“lightly lose
Their all, yet feel no aching void.
Should aught annoy them, they refuse
To be annoyed.”

On the contrary, the whimsical expression of his repeated annoyance is balm to our fretted souls.

For the friend whom we love is the friend who gets wet when he is rained on, who is candid enough to admit failure,[Pg 117] and courageous enough to mock at it. When Jane Austen wrote to her sister that she did not have a very good time at a party, because men were disposed not to ask her to dance until they could not help it, she did more than make Cassandra smile; she won her way into the hearts of readers for whom that letter was not meant. We know the “radiant” people to whom all occasions are enjoyable, who intimate—with some skill, I confess—that they carry mirth and gaiety in their wake. They are capable of describing a Thanksgiving family dinner as mirthful because they were participants. Not content with a general profession of pleasure in living, “which is all,” says Mr. Henry Adams, “that the highest rules of good breeding should ask,” they insist upon the delightfulness of a downcast world, and they offer their personal sentiments as proof.

Dr. Johnson’s sputtering rage at the[Pg 118] happy old lady is the most human thing recorded of his large and many-sided humanity. A great thinker who confronted life with courage and understanding was set at naught, and, to speak truth, routed, by an unthinking, but extremely solid, asseveration. And after all the old lady was not calling for recruits; she was simply stating a case. Miss Helen Keller, in a book called “Optimism,” says very plainly that if she, a blind deaf mute, can be happy, every one can achieve happiness, and that it is every one’s duty to achieve it. Now there is not a decent man or woman in the country who will not be glad to know that Miss Keller is, as she says she is, happy; but this circumstance does not affect the conditions of life as measured by all who meet them. The whole strength of the preaching world has gone into optimism, with the result that it has reached a high place in man’s estimation, is always spoken of with[Pg 119] respect, and not infrequently mistaken for a virtue.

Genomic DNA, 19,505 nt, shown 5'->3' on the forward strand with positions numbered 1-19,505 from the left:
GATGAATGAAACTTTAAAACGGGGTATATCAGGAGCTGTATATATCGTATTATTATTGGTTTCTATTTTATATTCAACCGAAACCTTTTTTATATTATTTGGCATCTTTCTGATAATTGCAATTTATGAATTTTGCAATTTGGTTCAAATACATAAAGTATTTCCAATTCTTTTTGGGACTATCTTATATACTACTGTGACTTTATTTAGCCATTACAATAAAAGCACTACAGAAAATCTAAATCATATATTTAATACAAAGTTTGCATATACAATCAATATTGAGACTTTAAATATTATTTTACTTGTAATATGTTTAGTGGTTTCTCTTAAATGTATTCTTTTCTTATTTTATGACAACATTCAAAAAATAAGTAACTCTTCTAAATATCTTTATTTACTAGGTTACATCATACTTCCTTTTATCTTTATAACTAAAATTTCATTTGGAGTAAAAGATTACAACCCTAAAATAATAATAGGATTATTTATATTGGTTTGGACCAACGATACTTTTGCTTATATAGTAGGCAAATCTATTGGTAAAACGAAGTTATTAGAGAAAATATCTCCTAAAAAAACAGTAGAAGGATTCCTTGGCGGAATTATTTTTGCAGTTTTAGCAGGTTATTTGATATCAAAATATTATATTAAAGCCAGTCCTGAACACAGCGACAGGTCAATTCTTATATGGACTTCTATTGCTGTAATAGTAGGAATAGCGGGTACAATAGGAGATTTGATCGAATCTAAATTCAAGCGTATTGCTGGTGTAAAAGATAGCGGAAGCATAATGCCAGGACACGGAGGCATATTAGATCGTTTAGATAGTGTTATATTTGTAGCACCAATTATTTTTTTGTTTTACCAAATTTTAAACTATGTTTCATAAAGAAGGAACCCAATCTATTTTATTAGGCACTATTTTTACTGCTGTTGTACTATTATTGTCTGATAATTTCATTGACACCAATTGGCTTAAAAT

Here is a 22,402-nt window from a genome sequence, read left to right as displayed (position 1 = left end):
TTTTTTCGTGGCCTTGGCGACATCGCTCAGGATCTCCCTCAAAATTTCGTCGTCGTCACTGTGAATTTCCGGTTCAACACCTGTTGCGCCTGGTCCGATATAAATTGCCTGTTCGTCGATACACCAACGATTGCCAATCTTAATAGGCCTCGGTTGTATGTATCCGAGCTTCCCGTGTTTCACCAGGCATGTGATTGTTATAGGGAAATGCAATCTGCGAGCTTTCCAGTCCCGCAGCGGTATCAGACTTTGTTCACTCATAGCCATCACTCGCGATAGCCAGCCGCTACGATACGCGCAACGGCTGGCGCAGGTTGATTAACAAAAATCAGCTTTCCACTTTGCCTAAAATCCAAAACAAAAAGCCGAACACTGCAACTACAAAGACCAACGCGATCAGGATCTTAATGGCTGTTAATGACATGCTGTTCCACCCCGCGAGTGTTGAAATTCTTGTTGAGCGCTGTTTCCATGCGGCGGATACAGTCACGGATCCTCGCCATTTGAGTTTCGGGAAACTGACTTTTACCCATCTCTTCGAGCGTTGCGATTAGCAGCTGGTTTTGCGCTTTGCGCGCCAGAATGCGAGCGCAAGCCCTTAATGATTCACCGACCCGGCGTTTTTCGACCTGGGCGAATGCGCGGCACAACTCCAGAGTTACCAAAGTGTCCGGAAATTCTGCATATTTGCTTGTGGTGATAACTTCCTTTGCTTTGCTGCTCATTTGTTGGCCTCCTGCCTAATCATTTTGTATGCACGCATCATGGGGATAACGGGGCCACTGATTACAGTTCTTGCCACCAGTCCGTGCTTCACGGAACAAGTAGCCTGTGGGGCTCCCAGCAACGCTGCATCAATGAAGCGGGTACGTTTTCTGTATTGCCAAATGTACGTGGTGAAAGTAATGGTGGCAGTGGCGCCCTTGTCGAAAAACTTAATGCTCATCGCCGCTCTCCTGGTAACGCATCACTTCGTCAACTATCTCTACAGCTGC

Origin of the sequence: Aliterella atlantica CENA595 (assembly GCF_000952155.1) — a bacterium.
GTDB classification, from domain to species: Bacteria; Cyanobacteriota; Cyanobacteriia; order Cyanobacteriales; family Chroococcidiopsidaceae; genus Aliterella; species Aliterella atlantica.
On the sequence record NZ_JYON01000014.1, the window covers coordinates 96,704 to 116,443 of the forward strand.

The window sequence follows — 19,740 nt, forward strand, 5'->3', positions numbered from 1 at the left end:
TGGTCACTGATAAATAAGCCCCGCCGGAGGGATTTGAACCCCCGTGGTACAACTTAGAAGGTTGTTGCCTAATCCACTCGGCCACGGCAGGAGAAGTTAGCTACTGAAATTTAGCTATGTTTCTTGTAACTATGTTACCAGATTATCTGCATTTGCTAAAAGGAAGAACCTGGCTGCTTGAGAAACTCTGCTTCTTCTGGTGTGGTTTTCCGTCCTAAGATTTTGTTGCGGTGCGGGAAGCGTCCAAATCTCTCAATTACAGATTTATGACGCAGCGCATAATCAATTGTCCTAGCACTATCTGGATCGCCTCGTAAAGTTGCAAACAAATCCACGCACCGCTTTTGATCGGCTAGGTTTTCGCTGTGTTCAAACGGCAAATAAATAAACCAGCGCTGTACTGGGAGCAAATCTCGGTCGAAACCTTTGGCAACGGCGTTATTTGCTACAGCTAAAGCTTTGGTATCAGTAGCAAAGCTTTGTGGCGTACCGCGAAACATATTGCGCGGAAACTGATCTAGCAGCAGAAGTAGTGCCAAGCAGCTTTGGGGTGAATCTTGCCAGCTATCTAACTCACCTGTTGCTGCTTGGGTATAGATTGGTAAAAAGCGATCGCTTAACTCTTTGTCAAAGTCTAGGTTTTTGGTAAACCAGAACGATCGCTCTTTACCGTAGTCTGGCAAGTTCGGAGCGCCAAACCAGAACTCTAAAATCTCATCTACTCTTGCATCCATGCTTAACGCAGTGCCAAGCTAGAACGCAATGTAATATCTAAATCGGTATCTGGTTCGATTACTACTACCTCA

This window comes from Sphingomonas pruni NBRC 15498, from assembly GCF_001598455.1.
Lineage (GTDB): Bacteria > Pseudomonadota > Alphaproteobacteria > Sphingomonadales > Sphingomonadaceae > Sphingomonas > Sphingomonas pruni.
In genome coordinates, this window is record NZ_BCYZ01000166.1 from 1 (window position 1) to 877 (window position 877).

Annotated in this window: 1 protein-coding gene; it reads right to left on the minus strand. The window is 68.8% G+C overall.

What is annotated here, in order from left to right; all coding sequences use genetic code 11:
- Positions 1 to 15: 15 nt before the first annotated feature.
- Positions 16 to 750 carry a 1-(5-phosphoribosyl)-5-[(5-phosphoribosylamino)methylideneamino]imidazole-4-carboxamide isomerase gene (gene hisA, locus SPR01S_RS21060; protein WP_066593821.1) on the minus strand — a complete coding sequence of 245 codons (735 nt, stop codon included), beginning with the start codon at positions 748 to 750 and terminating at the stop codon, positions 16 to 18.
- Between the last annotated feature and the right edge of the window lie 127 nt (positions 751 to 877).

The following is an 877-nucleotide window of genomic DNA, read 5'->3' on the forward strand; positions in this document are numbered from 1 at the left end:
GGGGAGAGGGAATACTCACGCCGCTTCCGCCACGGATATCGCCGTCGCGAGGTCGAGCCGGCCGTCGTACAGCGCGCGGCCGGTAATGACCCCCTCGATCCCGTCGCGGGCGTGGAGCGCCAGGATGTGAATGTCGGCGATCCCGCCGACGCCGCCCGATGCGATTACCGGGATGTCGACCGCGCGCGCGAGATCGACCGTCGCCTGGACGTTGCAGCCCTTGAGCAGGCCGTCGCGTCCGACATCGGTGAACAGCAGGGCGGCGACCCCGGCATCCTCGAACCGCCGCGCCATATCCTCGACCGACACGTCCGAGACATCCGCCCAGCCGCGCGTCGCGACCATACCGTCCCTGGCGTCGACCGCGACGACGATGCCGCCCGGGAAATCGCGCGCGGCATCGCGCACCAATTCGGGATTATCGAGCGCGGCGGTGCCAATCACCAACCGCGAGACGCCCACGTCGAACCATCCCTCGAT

Are we then so sunk in dejection, so remote from the splendid and unconscious joy which the struggle for life gave to the centuries that are over? Time was when men needed the curb, and not the spur, in that valorous contention. “How high the sea of human delight rose in the Middle Ages,” says Mr. Chesterton, “we know only by the colossal walls they built to keep it within bounds.” Optimism was as superfluous as meliorism when the world was in love with living, when Christianity preached penance and atonement for sin, striving by golden promises and direful threats to wean man from that unblessed passion, to turn the strong tide of his nature back from the earth that nourished it. There was never but one thorough-going optimist among the Fathers of the Church, and that was Origen, who looked forward confidently[Pg 120] to the final conversion of Satan. His attitude was full of nobleness because he had suffered grievously at the heathen’s hands; but not even by the alchemy of compassion is evil transmutable to good.

The Stoics, who proposed that men should practise virtue without compensation, were logically unassailable, but not persuasive to the average mind. It does not take much perspicuity to distinguish between an agreeable and a disagreeable happening, and once the difference is perceived, no argument can make them equally acceptable. “Playing at mummers is one thing,” says the sapient tanner in Kenneth Grahame’s “Headswoman,” “and being executed is another. Folks ought to keep them separate.” On the other hand, the assurance of the Epicureans that goodness and temperance were of value because they conduced to content was liable to be set aside by the man who found himself[Pg 121] contented without them. “The poor world, to do it justice,” says Gilbert Murray, “has never lent itself to any such bare-faced deception as the optimism of the Stoics”; but neither are we disposed to recognize enlightened self-interest as a spiritual agency. It may perhaps be trusted to make a good husband or a good vestryman, but not a good human being.